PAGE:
(Corrects advisory line to show story was published on Oct. 17;
corrects spelling of Oberhelman in paragraph 2 and Umpleby in
CHICAGO Oct 17 Caterpillar Inc insider
Jim Umpleby will become chief executive of the heavy equipment
maker on Jan. 1, faced with the challenge of reversing a
multiyear sales decline triggered by the global commodities
He replaces Doug Oberhelman, who will retire as CEO on Dec.
31 but stay on as executive board chairman until March 31, the
company said on Monday.
Caterpillar shares were down about 0.58 percent to $87.20.
Under Oberhelman the company recorded record high revenue in
2012, two years after he became CEO. However, a decline in
metals and oil prices hit the company hard and its sales have
fallen since 2013.
A 35-year company veteran, Umpleby must grapple with
Caterpillar's sober outlook.
In July, the company said it expects no upturn this year in
the mining, oil and gas and transportation industries as
commodity prices have apparently stabilized at low
To cut costs, the company has shed nearly 14,000 employees
since 2015 and more layoffs are planned.
Oberhelman said on Monday the future is bright partly
because of Caterpillar's lean and agile manufacturing and
industry-leading digital capabilities.
Umpleby is currently group president for energy and
transportation, which makes equipment for the oil, gas, power
generation and rail industries.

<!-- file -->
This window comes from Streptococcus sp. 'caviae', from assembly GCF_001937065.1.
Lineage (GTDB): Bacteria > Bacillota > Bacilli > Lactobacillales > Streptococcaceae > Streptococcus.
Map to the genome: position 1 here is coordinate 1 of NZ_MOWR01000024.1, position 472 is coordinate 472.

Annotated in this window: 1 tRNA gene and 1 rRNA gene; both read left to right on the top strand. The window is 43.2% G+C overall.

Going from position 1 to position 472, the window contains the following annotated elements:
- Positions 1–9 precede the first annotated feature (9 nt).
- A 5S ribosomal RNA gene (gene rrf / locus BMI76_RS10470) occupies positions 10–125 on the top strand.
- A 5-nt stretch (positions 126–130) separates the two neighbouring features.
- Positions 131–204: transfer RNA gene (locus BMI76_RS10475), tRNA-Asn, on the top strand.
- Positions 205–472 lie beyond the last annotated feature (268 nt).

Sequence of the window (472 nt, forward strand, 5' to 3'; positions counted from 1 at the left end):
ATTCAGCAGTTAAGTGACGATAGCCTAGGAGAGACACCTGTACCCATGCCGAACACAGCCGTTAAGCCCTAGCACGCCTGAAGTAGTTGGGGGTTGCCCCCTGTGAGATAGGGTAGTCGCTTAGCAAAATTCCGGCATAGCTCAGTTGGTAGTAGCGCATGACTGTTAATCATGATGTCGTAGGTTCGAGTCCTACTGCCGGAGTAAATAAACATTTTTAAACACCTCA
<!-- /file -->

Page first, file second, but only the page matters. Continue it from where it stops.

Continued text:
"It is worth noting that much of the energy and
transportation business is sold directly to end customers and
not through dealers, so there will likely be a learning curve
for him as he develops the critical relationships with CAT
dealers," JP Morgan analyst Ann Duignan said.
CFRA Research now recommends Caterpillar stock as a "sell"
as demand for new heavy machinery will likely remain low with a
"lack of any positive catalysts on the horizon," analyst Jim
Corridore said in a note.
Under its restructuring plan Caterpillar has started to move
part of its mining operations from South Milwaukee, Wisconsin to
Tucson, Arizona. The company said in August it was considering
options, including a sale, for a portion of its underground
mining equipment business.
One challenge Umpleby faces is a glut of used mining
machines available for rent or lease that has hit Caterpillar's
new mining equipment sales.
Additionally, construction equipment sales have suffered as
weak crude prices sapped building demand in oil-rich countries.
When Oberhelman retires as the board executive chairman,
board member Dave Calhoun will become non-executive chairman,
Caterpillar said. Umpleby will also join the board.
(Reporting by Meredith Davis in Chicago; Nick Carey in Detroit
and Ankit Ajmera in Bengaluru; Editing by Anil D'Silva, W Simon
and Meredith Mazzilli)